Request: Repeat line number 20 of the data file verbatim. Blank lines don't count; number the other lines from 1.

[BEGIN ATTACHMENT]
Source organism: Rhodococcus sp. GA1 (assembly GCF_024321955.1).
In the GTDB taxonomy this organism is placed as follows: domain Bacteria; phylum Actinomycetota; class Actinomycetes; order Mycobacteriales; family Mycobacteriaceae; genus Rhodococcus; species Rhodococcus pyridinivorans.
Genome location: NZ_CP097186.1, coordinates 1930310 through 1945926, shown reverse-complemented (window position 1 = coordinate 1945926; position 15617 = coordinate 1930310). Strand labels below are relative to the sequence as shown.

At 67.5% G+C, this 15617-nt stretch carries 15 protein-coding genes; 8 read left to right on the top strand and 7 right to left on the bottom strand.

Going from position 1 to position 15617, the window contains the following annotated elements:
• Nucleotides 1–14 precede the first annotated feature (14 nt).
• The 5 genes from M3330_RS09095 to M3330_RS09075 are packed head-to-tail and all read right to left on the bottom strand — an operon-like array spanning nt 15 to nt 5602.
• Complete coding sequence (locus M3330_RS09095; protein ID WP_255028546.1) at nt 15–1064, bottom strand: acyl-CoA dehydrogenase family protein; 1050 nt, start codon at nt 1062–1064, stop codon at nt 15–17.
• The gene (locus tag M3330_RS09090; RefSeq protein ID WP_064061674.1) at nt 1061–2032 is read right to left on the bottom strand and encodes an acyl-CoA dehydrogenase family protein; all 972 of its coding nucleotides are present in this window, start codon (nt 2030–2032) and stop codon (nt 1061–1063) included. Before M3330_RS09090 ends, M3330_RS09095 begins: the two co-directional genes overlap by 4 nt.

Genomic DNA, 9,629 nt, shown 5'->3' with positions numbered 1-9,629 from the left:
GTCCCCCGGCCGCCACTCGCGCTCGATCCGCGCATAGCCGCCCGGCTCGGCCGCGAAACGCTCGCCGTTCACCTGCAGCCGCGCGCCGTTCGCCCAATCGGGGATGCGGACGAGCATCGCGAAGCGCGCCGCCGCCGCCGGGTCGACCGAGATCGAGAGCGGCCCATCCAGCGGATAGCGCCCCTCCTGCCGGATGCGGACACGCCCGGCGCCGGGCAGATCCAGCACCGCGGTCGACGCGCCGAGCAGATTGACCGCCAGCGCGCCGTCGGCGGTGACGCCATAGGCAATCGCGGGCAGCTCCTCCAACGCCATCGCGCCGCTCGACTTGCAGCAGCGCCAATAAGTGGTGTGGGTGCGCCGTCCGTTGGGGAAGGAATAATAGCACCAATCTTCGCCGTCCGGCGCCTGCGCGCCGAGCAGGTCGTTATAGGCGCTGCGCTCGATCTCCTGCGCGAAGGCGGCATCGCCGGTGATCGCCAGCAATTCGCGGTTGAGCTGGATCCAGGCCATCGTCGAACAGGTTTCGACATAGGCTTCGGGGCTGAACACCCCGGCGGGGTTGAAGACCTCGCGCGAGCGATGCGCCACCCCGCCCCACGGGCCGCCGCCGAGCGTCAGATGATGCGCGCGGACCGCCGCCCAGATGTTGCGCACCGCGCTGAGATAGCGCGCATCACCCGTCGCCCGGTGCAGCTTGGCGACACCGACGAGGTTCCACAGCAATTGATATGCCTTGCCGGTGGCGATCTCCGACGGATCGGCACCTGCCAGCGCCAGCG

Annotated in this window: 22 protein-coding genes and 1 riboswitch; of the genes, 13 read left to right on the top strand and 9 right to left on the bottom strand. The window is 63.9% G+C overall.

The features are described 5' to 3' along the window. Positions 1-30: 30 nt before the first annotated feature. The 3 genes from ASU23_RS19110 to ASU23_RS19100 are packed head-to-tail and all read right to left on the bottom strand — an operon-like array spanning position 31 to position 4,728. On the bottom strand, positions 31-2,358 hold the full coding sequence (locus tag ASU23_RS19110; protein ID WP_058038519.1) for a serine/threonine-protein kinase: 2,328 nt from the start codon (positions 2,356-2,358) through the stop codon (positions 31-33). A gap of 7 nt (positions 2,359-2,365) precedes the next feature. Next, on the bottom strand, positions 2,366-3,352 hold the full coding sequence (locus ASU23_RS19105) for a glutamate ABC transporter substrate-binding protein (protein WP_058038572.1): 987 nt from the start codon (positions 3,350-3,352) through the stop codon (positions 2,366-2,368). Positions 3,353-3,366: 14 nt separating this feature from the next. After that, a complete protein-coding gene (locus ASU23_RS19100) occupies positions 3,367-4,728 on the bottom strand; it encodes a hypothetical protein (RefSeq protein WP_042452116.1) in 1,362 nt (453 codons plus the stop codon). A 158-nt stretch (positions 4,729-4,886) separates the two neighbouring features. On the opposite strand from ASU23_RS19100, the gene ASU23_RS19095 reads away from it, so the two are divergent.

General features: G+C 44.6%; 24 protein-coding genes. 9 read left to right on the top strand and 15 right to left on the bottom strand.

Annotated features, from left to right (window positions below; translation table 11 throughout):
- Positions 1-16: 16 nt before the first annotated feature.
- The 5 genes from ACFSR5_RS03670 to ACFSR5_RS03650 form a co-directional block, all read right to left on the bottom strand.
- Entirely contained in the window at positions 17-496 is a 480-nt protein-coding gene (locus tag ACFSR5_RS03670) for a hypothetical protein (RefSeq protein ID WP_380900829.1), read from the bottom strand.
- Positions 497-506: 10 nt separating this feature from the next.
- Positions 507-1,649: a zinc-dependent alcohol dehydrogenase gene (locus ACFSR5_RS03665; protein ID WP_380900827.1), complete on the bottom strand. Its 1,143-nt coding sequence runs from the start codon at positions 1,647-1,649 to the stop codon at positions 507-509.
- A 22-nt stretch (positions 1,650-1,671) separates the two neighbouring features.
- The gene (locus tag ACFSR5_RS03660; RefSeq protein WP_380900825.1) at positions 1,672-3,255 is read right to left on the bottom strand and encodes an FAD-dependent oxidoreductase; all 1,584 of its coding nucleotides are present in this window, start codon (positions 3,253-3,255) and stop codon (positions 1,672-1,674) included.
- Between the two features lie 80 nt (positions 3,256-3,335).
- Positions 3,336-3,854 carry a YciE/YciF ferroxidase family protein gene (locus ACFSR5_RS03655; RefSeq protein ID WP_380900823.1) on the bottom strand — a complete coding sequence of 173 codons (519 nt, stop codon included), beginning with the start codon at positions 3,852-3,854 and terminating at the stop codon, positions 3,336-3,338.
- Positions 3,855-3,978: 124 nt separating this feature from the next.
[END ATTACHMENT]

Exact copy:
- Positions 507-1,649: a zinc-dependent alcohol dehydrogenase gene (locus ACFSR5_RS03665; protein ID WP_380900827.1), complete on the bottom strand. Its 1,143-nt coding sequence runs from the start codon at positions 1,647-1,649 to the stop codon at positions 507-509.